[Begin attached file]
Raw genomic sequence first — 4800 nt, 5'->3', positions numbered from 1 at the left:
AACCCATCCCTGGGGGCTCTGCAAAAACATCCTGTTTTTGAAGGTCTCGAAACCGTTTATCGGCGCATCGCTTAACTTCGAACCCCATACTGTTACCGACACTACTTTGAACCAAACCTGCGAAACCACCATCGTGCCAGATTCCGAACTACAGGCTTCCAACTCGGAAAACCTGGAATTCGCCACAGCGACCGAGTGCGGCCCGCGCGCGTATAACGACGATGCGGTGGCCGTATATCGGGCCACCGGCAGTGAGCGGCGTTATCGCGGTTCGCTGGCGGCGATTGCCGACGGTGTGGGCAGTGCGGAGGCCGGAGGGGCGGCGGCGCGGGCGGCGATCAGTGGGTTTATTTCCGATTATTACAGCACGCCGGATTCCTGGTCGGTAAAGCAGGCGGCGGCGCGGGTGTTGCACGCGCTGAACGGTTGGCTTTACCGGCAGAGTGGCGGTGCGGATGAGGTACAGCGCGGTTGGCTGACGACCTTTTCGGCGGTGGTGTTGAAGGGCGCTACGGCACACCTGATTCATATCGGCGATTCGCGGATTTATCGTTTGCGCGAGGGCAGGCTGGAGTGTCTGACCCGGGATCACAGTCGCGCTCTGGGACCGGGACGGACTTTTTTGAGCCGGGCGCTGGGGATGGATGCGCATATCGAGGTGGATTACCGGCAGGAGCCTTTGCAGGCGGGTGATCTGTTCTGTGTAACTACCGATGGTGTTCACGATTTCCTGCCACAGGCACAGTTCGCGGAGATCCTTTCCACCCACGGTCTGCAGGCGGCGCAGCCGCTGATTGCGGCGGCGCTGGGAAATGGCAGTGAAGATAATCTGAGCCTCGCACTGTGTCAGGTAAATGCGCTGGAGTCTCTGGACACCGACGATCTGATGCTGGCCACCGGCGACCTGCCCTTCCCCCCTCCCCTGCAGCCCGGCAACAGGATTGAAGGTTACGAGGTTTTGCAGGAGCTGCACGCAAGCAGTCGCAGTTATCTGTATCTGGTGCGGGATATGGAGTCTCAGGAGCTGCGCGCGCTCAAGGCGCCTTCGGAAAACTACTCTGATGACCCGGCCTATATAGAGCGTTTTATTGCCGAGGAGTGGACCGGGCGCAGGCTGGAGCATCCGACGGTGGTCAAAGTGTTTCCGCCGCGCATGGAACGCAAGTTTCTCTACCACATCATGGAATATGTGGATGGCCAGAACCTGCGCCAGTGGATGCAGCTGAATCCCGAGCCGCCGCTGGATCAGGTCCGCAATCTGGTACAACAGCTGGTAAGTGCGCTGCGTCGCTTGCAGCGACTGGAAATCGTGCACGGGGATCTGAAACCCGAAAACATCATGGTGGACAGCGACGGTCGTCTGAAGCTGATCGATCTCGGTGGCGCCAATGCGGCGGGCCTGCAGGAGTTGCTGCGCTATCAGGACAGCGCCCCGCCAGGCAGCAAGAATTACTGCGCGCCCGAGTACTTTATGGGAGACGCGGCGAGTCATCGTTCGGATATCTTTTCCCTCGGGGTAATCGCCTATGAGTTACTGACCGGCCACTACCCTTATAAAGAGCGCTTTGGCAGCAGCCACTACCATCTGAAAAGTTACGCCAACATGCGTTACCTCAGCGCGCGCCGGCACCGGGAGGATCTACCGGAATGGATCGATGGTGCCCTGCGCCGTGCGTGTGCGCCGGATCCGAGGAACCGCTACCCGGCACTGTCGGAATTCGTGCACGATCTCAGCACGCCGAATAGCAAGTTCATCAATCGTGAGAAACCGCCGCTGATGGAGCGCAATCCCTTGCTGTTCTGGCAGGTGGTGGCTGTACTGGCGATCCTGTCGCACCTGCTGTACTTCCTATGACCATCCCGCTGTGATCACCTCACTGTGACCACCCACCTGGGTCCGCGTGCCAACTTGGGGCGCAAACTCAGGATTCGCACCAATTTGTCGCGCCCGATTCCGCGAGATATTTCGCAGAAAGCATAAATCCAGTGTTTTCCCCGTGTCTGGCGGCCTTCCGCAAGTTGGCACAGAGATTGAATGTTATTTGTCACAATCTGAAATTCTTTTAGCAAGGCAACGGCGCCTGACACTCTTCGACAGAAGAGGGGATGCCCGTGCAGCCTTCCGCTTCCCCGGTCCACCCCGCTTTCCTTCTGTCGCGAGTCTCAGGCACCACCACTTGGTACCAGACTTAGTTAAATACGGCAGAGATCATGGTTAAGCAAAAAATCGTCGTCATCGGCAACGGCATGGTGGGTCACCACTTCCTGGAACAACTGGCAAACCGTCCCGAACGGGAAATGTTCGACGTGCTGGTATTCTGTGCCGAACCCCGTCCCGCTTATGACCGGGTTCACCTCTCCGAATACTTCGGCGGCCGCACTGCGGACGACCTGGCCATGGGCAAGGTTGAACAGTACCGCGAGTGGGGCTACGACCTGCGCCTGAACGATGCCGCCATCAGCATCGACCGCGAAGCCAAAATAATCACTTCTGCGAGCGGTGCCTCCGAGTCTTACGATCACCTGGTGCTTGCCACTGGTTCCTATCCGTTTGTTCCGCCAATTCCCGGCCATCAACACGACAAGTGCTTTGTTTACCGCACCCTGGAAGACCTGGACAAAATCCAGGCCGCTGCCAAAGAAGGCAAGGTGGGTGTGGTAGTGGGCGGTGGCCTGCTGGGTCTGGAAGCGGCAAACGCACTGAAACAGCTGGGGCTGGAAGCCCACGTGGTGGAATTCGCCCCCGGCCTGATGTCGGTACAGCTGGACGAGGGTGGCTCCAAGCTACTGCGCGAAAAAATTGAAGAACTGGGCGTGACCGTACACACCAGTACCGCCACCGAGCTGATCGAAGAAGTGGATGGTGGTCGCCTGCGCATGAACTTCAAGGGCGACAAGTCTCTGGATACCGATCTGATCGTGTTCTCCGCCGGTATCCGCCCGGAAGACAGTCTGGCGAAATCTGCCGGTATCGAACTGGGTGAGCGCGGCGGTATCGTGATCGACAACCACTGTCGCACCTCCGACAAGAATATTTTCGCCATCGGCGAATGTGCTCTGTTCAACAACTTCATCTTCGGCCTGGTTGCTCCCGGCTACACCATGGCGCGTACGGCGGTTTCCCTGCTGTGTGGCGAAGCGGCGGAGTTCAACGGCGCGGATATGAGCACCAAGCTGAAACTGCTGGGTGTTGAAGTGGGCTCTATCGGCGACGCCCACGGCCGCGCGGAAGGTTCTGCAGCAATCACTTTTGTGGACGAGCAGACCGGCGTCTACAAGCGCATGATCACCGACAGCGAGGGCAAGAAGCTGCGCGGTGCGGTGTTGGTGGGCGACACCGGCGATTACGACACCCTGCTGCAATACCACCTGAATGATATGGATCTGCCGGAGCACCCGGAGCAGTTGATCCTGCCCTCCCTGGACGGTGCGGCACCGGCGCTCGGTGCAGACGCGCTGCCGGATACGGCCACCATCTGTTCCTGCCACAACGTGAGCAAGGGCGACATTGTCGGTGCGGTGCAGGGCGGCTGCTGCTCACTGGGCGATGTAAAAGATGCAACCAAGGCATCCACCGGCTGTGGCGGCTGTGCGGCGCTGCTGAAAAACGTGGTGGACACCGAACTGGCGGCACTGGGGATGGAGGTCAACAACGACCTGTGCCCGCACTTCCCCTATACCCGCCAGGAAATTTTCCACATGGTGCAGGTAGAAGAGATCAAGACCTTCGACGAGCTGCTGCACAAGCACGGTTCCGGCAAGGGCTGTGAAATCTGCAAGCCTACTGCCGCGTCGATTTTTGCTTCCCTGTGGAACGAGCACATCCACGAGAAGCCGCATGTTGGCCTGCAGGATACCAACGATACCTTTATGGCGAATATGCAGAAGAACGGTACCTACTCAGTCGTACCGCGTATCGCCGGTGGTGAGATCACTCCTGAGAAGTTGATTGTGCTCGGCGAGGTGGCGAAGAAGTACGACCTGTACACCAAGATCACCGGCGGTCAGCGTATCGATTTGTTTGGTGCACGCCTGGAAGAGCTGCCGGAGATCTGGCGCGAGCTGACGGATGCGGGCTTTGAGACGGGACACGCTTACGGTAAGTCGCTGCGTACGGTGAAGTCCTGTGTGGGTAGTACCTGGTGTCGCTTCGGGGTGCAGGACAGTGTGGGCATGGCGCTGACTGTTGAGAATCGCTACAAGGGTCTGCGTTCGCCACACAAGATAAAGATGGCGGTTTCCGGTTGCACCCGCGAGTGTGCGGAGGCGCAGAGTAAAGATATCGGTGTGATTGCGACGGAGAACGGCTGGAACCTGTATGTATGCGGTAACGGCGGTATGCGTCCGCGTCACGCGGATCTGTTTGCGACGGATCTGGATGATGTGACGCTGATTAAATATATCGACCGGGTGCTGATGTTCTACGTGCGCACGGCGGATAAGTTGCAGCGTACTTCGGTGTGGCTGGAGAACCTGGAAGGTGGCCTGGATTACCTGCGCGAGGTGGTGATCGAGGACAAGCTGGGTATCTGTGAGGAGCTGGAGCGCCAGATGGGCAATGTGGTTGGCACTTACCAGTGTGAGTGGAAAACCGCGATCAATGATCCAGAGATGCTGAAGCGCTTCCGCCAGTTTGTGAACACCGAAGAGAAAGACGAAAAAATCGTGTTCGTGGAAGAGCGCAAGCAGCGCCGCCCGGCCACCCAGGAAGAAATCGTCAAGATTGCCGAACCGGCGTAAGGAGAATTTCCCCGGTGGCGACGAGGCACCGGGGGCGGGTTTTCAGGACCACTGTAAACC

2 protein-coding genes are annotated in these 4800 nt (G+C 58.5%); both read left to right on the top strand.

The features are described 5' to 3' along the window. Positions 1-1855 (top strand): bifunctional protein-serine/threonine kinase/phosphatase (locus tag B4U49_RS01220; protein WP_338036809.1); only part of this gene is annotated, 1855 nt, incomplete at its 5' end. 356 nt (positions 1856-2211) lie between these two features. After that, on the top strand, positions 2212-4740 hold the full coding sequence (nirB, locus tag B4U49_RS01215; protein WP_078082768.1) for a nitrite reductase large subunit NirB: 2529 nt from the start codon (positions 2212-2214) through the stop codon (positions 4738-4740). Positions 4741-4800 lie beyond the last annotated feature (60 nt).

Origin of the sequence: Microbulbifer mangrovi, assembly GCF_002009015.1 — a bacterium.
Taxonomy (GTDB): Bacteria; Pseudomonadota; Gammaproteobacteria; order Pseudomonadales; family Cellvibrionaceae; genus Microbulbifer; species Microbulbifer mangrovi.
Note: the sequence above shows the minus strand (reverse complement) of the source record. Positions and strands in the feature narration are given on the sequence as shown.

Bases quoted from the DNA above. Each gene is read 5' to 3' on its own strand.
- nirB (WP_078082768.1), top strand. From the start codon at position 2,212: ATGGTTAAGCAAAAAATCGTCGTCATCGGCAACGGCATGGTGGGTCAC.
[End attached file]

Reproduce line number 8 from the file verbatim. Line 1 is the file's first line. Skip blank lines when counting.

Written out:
Bases quoted from the DNA above. Each gene is read 5' to 3' on its own strand.